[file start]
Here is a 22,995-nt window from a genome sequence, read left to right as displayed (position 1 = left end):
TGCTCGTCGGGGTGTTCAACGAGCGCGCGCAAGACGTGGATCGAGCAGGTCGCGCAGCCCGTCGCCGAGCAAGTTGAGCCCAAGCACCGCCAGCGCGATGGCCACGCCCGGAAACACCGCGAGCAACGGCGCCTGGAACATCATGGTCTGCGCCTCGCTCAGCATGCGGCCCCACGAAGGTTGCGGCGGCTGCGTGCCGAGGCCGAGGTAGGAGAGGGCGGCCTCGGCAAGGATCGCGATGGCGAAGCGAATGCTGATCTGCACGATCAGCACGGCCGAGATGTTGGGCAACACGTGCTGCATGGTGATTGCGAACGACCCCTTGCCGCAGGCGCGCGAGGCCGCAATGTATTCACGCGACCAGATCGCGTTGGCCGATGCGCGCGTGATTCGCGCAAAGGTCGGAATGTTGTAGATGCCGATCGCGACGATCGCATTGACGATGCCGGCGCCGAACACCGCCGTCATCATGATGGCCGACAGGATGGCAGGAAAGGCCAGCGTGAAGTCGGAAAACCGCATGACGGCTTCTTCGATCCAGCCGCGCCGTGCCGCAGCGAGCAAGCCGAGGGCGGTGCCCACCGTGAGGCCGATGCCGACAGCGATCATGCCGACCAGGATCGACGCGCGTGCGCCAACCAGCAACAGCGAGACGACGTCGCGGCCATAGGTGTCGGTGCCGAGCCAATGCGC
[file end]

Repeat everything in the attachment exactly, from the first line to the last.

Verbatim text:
Here is a 22,995-nt window from a genome sequence, read left to right as displayed (position 1 = left end):
TGCTCGTCGGGGTGTTCAACGAGCGCGCGCAAGACGTGGATCGAGCAGGTCGCGCAGCCCGTCGCCGAGCAAGTTGAGCCCAAGCACCGCCAGCGCGATGGCCACGCCCGGAAACACCGCGAGCAACGGCGCCTGGAACATCATGGTCTGCGCCTCGCTCAGCATGCGGCCCCACGAAGGTTGCGGCGGCTGCGTGCCGAGGCCGAGGTAGGAGAGGGCGGCCTCGGCAAGGATCGCGATGGCGAAGCGAATGCTGATCTGCACGATCAGCACGGCCGAGATGTTGGGCAACACGTGCTGCATGGTGATTGCGAACGACCCCTTGCCGCAGGCGCGCGAGGCCGCAATGTATTCACGCGACCAGATCGCGTTGGCCGATGCGCGCGTGATTCGCGCAAAGGTCGGAATGTTGTAGATGCCGATCGCGACGATCGCATTGACGATGCCGGCGCCGAACACCGCCGTCATCATGATGGCCGACAGGATGGCAGGAAAGGCCAGCGTGAAGTCGGAAAACCGCATGACGGCTTCTTCGATCCAGCCGCGCCGTGCCGCAGCGAGCAAGCCGAGGGCGGTGCCCACCGTGAGGCCGATGCCGACAGCGATCATGCCGACCAGGATCGACGCGCGTGCGCCAACCAGCAACAGCGAGACGACGTCGCGGCCATAGGTGTCGGTGCCGAGCCAATGCGC